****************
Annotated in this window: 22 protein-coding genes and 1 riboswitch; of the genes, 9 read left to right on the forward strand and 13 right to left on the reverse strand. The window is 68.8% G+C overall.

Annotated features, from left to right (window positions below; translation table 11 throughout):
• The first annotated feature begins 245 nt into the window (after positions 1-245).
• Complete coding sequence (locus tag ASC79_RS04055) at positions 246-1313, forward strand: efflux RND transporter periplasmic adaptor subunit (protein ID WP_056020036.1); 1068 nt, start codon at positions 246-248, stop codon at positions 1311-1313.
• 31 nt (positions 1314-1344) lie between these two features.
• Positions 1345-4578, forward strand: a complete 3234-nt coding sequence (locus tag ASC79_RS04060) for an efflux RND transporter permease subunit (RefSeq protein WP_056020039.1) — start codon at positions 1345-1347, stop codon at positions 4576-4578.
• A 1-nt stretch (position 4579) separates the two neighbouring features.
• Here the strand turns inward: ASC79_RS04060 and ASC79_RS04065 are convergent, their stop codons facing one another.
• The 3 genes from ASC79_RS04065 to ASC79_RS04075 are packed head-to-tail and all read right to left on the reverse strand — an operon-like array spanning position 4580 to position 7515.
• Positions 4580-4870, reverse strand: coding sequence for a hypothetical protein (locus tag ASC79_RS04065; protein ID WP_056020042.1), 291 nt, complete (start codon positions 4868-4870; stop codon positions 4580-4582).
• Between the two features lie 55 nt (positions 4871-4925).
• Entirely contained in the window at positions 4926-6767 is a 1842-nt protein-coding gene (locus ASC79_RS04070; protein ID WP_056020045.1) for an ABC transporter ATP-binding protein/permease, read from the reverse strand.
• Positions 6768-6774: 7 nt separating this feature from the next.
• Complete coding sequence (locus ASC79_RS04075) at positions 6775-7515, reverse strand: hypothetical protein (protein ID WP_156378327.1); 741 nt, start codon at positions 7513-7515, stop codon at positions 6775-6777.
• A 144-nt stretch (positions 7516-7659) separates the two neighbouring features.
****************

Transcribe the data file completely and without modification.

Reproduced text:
Annotated in this window: 22 protein-coding genes and 1 riboswitch; of the genes, 9 read left to right on the forward strand and 13 right to left on the reverse strand. The window is 68.8% G+C overall.

Annotated features, from left to right (window positions below; translation table 11 throughout):
• The first annotated feature begins 245 nt into the window (after positions 1-245).
• Complete coding sequence (locus tag ASC79_RS04055) at positions 246-1313, forward strand: efflux RND transporter periplasmic adaptor subunit (protein ID WP_056020036.1); 1068 nt, start codon at positions 246-248, stop codon at positions 1311-1313.
• 31 nt (positions 1314-1344) lie between these two features.
• Positions 1345-4578, forward strand: a complete 3234-nt coding sequence (locus tag ASC79_RS04060) for an efflux RND transporter permease subunit (RefSeq protein WP_056020039.1) — start codon at positions 1345-1347, stop codon at positions 4576-4578.
• A 1-nt stretch (position 4579) separates the two neighbouring features.
• Here the strand turns inward: ASC79_RS04060 and ASC79_RS04065 are convergent, their stop codons facing one another.
• The 3 genes from ASC79_RS04065 to ASC79_RS04075 are packed head-to-tail and all read right to left on the reverse strand — an operon-like array spanning position 4580 to position 7515.
• Positions 4580-4870, reverse strand: coding sequence for a hypothetical protein (locus tag ASC79_RS04065; protein ID WP_056020042.1), 291 nt, complete (start codon positions 4868-4870; stop codon positions 4580-4582).
• Between the two features lie 55 nt (positions 4871-4925).
• Entirely contained in the window at positions 4926-6767 is a 1842-nt protein-coding gene (locus ASC79_RS04070; protein ID WP_056020045.1) for an ABC transporter ATP-binding protein/permease, read from the reverse strand.
• Positions 6768-6774: 7 nt separating this feature from the next.
• Complete coding sequence (locus ASC79_RS04075) at positions 6775-7515, reverse strand: hypothetical protein (protein ID WP_156378327.1); 741 nt, start codon at positions 7513-7515, stop codon at positions 6775-6777.
• A 144-nt stretch (positions 7516-7659) separates the two neighbouring features.